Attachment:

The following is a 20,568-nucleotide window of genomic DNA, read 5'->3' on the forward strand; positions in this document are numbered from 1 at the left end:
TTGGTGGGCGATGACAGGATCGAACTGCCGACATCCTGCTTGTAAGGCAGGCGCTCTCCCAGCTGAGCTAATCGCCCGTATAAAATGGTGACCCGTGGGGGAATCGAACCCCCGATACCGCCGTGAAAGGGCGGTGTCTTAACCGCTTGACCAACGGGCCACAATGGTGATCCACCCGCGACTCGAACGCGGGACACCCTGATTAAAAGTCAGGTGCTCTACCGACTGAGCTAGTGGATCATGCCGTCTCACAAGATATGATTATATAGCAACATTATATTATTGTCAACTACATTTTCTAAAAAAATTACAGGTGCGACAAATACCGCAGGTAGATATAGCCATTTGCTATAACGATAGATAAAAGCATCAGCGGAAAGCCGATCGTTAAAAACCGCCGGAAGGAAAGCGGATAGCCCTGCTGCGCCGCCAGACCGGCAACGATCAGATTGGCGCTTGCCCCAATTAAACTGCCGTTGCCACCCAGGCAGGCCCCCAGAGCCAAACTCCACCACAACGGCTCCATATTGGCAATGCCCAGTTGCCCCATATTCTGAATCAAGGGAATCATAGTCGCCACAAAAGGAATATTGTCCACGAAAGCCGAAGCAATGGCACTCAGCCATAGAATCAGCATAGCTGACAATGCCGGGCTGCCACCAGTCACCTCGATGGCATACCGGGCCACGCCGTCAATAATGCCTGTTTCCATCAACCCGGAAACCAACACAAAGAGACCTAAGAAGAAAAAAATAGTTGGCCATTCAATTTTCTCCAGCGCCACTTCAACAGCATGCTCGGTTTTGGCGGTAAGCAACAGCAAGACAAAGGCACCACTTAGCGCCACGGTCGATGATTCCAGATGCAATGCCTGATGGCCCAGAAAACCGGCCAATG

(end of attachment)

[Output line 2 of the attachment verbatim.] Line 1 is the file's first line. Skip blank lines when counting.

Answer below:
TTGGTGGGCGATGACAGGATCGAACTGCCGACATCCTGCTTGTAAGGCAGGCGCTCTCCCAGCTGAGCTAATCGCCCGTATAAAATGGTGACCCGTGGGGGAATCGAACCCCCGATACCGCCGTGAAAGGGCGGTGTCTTAACCGCTTGACCAACGGGCCACAATGGTGATCCACCCGCGACTCGAACGCGGGACACCCTGATTAAAAGTCAGGTGCTCTACCGACTGAGCTAGTGGATCATGCCGTCTCACAAGATATGATTATATAGCAACATTATATTATTGTCAACTACATTTTCTAAAAAAATTACAGGTGCGACAAATACCGCAGGTAGATATAGCCATTTGCTATAACGATAGATAAAAGCATCAGCGGAAAGCCGATCGTTAAAAACCGCCGGAAGGAAAGCGGATAGCCCTGCTGCGCCGCCAGACCGGCAACGATCAGATTGGCGCTTGCCCCAATTAAACTGCCGTTGCCACCCAGGCAGGCCCCCAGAGCCAAACTCCACCACAACGGCTCCATATTGGCAATGCCCAGTTGCCCCATATTCTGAATCAAGGGAATCATAGTCGCCACAAAAGGAATATTGTCCACGAAAGCCGAAGCAATGGCACTCAGCCATAGAATCAGCATAGCTGACAATGCCGGGCTGCCACCAGTCACCTCGATGGCATACCGGGCCACGCCGTCAATAATGCCTGTTTCCATCAACCCGGAAACCAACACAAAGAGACCTAAGAAGAAAAAAATAGTTGGCCATTCAATTTTCTCCAGCGCCACTTCAACAGCATGCTCGGTTTTGGCGGTAAGCAACAGCAAGACAAAGGCACCACTTAGCGCCACGGTCGATGATTCCAGATGCAATGCCTGATGGCCCAGAAAACCGGCCAATG